### 6.1 Relevance of astrophysical observations

Terrestrial experiments are invariably concerned with low energy processes. They are therefore best
suited for looking at the mSME, which involves lower dimension operators. Astrophysics is more suited for
directly constraining higher dimension operators as the Lorentz violating effects scale with energy. As
mentioned in Section 4.3, the existence of Lorentz violating higher dimensional operators would generically
generate lower dimension ones. At the level of sensitivity of astrophysical tests, the size of the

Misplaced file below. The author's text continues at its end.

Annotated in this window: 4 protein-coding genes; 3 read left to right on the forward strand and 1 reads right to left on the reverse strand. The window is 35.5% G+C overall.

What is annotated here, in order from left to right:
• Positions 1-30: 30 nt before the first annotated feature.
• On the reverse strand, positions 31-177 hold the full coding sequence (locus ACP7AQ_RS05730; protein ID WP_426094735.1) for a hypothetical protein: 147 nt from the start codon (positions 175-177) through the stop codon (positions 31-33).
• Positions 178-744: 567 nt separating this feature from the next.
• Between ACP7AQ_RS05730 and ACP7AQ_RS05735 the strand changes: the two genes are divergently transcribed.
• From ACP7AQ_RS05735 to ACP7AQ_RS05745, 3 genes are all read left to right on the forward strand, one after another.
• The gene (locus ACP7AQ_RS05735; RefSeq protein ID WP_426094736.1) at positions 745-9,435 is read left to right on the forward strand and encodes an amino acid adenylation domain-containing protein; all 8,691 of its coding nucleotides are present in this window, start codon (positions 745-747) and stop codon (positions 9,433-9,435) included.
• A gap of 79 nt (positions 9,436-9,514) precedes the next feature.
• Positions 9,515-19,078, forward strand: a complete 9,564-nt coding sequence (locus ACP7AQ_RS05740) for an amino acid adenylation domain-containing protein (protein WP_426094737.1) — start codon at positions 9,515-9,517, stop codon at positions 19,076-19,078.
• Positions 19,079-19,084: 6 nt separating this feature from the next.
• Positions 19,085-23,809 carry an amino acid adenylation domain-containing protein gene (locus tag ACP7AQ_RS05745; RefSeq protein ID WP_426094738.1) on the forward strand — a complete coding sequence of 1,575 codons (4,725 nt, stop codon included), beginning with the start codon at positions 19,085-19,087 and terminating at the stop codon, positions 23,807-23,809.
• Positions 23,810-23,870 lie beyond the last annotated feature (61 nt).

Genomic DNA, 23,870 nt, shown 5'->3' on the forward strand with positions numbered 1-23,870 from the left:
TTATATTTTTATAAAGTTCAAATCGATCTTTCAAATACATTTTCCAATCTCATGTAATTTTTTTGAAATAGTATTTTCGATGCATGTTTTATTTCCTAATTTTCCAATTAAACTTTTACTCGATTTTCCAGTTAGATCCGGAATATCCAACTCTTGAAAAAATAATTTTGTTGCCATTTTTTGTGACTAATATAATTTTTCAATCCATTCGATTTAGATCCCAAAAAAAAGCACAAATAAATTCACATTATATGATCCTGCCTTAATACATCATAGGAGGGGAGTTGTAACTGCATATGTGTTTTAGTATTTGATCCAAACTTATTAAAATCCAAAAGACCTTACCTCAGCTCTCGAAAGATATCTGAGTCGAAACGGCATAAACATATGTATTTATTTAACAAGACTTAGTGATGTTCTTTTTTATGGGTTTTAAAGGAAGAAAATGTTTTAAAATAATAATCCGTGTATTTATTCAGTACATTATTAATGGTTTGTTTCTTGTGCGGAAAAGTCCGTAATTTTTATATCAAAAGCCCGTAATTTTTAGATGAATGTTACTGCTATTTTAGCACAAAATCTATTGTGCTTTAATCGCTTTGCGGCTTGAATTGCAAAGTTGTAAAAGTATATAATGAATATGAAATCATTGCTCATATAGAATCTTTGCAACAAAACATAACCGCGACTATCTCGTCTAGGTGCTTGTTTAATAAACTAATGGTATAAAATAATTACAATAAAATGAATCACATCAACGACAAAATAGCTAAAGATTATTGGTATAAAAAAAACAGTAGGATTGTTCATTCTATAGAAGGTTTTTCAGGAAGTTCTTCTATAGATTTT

corresponding lower dimension operators should give signals in terrestrial experiments. Hence,
if a signal is seen in astrophysics for Lorentz violation, one must then explain why Lorentz
invariance passes all the low energy tests. As mentioned in Section 4.3, exact SUSY, which is
the only known mechanism to completely protect lower dimension operators, yields dispersion
modifications (the primary method used in astrophysics) that are unobservable. In summary there is
currently no “natural” and complete way that astrophysics might observe Lorentz violation, but
terrestrial experiments confirm Lorentz invariance. That said, physics is often surprising, and it
is therefore still important to check for Lorentz violating signals in all possible observational
areas.